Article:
Walker Books , 1993

Cover by Mick Brownfield

     "I was out on the balcony eating a cheese and jam sandwich. Red Leicester and Gooseberry. I took a mouthful and chewed it a bit. It was OK but it wasn't great, and nowhere near as good as straberry and Cheddar. That was my best recipe yet.
      I spent a lot of time out on the balcony. the flat was so small it felt like you were living in a submarine. But the balcony was fab. Out there you could see for miles...
     You could see the jumbos circling slowly in the sky waiting for a space on the runway. You could watch the police cars ten storeys down, weaving their way round the tiny streets, their sirens screaming.
     You could see the park, too, and sure enough, in the middle of the huge expanse of grass, there was the figure of a solitary man holding a metal box in his hands. Buzzing high above his head was a tiny model helicopter, banking and swerving like a dragonfly.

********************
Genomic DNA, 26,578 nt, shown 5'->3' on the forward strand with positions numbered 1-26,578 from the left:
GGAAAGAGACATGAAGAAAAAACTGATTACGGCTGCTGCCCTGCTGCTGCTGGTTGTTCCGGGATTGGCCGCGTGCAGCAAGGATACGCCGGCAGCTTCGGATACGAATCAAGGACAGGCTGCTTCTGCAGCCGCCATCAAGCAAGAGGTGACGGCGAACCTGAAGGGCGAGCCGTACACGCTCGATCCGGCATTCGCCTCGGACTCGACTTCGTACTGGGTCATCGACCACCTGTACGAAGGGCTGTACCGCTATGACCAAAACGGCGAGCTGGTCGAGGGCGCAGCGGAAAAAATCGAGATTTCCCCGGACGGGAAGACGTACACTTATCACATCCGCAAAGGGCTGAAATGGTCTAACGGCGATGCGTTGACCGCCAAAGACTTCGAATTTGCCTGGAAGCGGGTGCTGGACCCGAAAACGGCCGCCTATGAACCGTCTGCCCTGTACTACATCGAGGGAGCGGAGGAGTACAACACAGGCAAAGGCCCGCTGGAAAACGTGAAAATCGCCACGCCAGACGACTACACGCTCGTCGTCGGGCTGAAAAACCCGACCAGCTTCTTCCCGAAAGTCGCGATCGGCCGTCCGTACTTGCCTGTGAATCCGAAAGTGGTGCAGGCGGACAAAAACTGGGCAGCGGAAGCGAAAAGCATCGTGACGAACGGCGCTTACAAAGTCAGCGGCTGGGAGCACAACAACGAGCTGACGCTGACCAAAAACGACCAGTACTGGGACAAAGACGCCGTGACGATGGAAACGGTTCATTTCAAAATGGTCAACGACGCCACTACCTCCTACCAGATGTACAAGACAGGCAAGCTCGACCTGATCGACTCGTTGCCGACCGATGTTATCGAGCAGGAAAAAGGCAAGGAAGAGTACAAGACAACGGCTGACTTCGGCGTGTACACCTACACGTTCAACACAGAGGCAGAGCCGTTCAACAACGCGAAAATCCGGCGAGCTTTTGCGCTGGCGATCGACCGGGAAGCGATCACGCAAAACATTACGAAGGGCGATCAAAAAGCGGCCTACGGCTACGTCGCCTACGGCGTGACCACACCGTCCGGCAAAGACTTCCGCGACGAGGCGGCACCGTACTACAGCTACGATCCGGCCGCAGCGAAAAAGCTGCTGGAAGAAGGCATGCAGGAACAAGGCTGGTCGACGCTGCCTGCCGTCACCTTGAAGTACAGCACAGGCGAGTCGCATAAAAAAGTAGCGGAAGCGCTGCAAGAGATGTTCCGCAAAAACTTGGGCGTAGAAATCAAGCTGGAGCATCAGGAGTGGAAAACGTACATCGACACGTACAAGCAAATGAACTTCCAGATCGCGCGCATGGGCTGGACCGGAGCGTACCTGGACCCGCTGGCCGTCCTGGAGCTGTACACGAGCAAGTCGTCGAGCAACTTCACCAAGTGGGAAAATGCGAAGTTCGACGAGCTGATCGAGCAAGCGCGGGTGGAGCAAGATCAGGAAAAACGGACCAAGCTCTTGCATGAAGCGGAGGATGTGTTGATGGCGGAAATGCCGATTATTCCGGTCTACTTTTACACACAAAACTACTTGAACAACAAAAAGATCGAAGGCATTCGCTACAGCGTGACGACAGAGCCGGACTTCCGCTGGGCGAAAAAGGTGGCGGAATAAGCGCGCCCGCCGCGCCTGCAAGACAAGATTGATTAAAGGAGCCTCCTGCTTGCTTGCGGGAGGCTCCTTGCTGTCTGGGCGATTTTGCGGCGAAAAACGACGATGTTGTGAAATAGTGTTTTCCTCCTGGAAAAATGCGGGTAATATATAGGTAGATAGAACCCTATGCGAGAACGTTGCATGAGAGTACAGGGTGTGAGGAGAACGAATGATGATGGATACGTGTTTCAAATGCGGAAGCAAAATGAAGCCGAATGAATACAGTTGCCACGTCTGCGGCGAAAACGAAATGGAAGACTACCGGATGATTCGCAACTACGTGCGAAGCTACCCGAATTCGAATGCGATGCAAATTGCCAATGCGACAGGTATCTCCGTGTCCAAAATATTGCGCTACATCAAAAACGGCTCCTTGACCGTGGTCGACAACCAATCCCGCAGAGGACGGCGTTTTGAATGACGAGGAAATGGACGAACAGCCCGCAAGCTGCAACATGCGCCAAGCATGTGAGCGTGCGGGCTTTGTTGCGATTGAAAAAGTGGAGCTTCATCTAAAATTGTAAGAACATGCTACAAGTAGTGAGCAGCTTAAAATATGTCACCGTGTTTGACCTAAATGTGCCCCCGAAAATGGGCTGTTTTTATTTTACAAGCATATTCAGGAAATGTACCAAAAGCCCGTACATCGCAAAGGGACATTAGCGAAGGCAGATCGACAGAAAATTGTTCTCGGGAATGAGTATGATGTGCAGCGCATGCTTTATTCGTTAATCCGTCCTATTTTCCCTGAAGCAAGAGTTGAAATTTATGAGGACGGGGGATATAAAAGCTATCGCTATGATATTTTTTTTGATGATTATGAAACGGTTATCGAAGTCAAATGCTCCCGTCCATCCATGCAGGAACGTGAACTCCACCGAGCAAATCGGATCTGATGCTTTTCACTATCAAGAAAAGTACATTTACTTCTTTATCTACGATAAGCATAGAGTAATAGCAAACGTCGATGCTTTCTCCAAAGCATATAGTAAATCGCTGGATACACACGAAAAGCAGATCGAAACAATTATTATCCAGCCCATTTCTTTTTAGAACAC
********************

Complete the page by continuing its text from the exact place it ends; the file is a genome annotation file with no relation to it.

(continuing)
It was Dad..."

     No internal illustrations, sadly.
     Oh, and a hot tip for writers: never call a book Gridzbi Spudvetch. Call a book Harry Potter and the Philosopher's Stone or The Da Vinci Code. We sold about 17 copies of Gridzbi and I'm fairly certain this had something to do with the fact that no-one had a clue how to pronounce the title.